Consuming automations

You know who your consumers are, but how do they actually interact with your robots?

May 30, 2021
854 words (5 min read)
RPA Program


I talked about who the consumers of your automations are in an earlier post. But that post left a gaping hole: what are the mechanics of how people interact with automation? This post aims to rectify the situation by providing an overview of the different ways this can work.

Attended vs Unattended

You’re likely aware of the difference, but just to make sure we’re on the same page, let’s reiterate. There are two ways you can execute an RPA process: the first is called attended and refers to the robot running on the consumer’s computer. The second is called unattended and will have the robot run on a different computer, usually a VM or server.Some vendors, including UiPath (picture in picture) also offer something in-between where the robot runs attended but logs in a separate session


Let’s start with attended automation first. The typical idea here is that the robot has to interact with a human operator in some way.

Play button

The simplest most straightforward way to execute an RPA workflow is by starting it through a GUI provided by your RPA vendor. This may or may not let you specify arguments for each run. The robot will run when you want it to and do precisely what you ask it to do.

This approach is most suitable to smaller automations. There are some variants: providing a desktop shortcut or start menu entry, keyboard shortcut, etc. that are very similar


The second most common approach might be to provide a custom GUI to your consumers. This could include a web app (UiPath: using the JavaScript library), a vendor-provided low-code solution (UiPath: Action Center, Forms or Apps), a third-party tool (e.g. BPM), a local application that interacts with the robot in some way (named pipes or HTTP calls), etc.

The most common scenario for this seems to be building some sort of automation dashboard or digital assistant that helps you do smaller tasks more efficiently, or gathers information for you while you talk with a customer.

Logon trigger

Another common variant is to automatically run an automation when the user logs into Windows. This can increase startup time but is useful for things like automatically preparing certain applications.

Run forever

A subtype of the logon trigger is to have one or more processes that continuously run in the background and either perform a task periodically or wait for something to happen (e.g. a file being dropped in a hot folder). This is the second leg of the digital assistant scenario and often combined with Apps.


In the unattended area, things become a little less clear-cut. Robots may run completely unsupervised on their own (using schedules or other triggers), or they can require human interaction at certain points.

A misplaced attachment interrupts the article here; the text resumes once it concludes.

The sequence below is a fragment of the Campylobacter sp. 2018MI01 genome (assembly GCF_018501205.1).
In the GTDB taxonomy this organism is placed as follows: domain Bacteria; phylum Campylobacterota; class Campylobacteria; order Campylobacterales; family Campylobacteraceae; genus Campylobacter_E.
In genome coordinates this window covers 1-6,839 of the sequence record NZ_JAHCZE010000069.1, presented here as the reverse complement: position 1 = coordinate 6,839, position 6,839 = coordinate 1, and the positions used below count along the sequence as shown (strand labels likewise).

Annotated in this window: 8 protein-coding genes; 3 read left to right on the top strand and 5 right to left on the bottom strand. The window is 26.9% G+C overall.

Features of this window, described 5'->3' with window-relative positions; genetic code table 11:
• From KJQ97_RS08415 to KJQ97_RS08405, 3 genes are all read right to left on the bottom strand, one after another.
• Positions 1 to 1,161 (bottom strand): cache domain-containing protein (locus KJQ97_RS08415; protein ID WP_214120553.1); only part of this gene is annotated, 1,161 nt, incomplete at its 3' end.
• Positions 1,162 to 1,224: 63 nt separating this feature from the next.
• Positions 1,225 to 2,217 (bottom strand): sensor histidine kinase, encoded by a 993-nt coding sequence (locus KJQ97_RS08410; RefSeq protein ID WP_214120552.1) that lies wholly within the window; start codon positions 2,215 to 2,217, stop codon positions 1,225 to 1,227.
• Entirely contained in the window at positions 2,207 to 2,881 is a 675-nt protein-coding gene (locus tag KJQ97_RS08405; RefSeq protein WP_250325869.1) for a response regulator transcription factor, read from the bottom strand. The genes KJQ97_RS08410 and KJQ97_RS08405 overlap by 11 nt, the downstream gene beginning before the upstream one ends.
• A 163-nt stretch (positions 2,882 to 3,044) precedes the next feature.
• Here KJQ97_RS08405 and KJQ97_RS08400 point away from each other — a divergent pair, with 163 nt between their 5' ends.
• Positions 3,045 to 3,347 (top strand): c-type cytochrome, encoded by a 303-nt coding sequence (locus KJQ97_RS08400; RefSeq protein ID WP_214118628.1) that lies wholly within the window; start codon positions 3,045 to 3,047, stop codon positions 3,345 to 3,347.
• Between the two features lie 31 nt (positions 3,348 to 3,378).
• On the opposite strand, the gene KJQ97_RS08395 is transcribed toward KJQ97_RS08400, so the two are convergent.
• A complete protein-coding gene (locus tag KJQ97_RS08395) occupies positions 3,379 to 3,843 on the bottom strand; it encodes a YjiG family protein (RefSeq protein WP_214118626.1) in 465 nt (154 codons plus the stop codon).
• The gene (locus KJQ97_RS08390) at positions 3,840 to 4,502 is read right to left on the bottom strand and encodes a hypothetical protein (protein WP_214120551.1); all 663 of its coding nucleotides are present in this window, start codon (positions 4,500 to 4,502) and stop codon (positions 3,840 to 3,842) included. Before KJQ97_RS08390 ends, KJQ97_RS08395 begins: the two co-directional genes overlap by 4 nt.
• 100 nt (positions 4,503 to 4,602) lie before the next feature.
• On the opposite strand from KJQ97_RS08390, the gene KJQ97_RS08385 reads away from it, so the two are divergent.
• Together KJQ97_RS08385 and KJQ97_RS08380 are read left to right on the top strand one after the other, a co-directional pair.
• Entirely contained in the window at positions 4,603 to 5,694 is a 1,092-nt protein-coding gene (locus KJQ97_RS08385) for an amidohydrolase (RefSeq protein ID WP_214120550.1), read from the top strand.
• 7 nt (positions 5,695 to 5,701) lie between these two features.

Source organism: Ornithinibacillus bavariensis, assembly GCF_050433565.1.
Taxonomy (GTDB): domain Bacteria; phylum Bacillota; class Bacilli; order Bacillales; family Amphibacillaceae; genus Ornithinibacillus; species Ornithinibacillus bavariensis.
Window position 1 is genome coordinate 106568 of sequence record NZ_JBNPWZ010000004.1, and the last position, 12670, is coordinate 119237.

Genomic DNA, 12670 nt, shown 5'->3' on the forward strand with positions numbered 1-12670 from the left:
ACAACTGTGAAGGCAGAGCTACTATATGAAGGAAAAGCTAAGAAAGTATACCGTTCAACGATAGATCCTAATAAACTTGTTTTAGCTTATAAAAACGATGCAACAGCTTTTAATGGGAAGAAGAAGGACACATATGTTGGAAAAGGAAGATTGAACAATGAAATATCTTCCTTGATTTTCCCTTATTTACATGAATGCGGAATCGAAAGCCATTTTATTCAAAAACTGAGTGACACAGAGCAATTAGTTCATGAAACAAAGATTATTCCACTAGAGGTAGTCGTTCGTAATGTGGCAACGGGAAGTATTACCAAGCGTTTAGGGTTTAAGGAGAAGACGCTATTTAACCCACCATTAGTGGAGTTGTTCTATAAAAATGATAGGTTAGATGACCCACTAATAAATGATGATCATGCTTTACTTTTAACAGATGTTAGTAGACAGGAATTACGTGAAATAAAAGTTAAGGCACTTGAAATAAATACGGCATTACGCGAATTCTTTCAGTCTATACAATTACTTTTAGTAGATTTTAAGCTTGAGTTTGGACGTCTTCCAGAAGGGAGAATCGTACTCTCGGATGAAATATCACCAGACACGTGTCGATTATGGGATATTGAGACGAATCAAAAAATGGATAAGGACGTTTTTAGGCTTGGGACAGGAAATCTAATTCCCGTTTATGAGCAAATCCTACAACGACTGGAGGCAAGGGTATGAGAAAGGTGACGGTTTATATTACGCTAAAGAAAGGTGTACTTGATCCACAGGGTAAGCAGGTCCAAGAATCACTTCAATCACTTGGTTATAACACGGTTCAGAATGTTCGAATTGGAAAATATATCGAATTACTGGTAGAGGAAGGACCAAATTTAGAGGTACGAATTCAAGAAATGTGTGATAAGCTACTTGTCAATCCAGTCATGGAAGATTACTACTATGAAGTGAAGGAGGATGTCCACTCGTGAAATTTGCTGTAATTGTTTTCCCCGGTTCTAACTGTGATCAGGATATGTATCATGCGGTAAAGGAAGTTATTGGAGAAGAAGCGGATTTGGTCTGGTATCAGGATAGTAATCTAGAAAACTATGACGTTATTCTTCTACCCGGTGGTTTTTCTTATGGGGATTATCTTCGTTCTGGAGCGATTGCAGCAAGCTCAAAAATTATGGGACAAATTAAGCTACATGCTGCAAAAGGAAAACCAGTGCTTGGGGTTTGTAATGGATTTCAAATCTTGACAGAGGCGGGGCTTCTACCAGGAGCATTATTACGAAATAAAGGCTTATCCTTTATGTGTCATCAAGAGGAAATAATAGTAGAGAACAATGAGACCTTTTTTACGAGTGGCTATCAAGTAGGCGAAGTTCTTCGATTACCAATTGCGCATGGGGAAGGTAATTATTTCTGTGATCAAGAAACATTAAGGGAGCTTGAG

Backend processing

The most straightforward scenario for unattended automation is that the robot won’t require human interaction and just run on its own. Usually this means scanning one system for input data and then kicking off the desired actions. This is basically the RPA version of a script where every step is pre-determined.

Being the default mode for unattended automation, this is most applicable for end-to-end process automation or automated reactions to customer requests (chatbots, ticketing systems, e-mail, and so on).


In this scenario, the robot will be triggered by a human, but execute unattended (UiPath: Apps, Action Center or Orchestrator Mobile). The user will have to provide all required information at the beginning and the robot will then do its thing based on this data.

This is probably most commonly used with files or file paths as input, e.g. documents or Excel lists that define a sort of runbook. It can, however, also involve API calls from other applications that the consumer is using and which dispatch the work to a robot in the background, for example BPM tools like K2.

Human in the loop

A step up from being merely triggered by a human are automations that involve human operators multiple times in the process. This can either be initiated by the robot requesting data (e.g. via e-mail), or by the human sending something to the robot (e.g. a file in a hot folder). Common examples are document validation, communication with 3rd parties, or approval scenarios. (UiPath: Action Center and Long-running workflows, Apps, chatbots)

Hybrid automation

Last but not least there are scenarios where the user interacts with an attended robot, which in turn loads off some or all of the work to an unattended counterpart. The most common vehicle for this is a work queue, but some vendors also provide ways to call an automation directly through an API call.

Is that all?

Well, it’s all I could think of. Let me know if I missed something, or you disagree with my categorization. Thanks for reading, and, as always, see you next time in the best of spirits!

© 2021, Stefan Reutter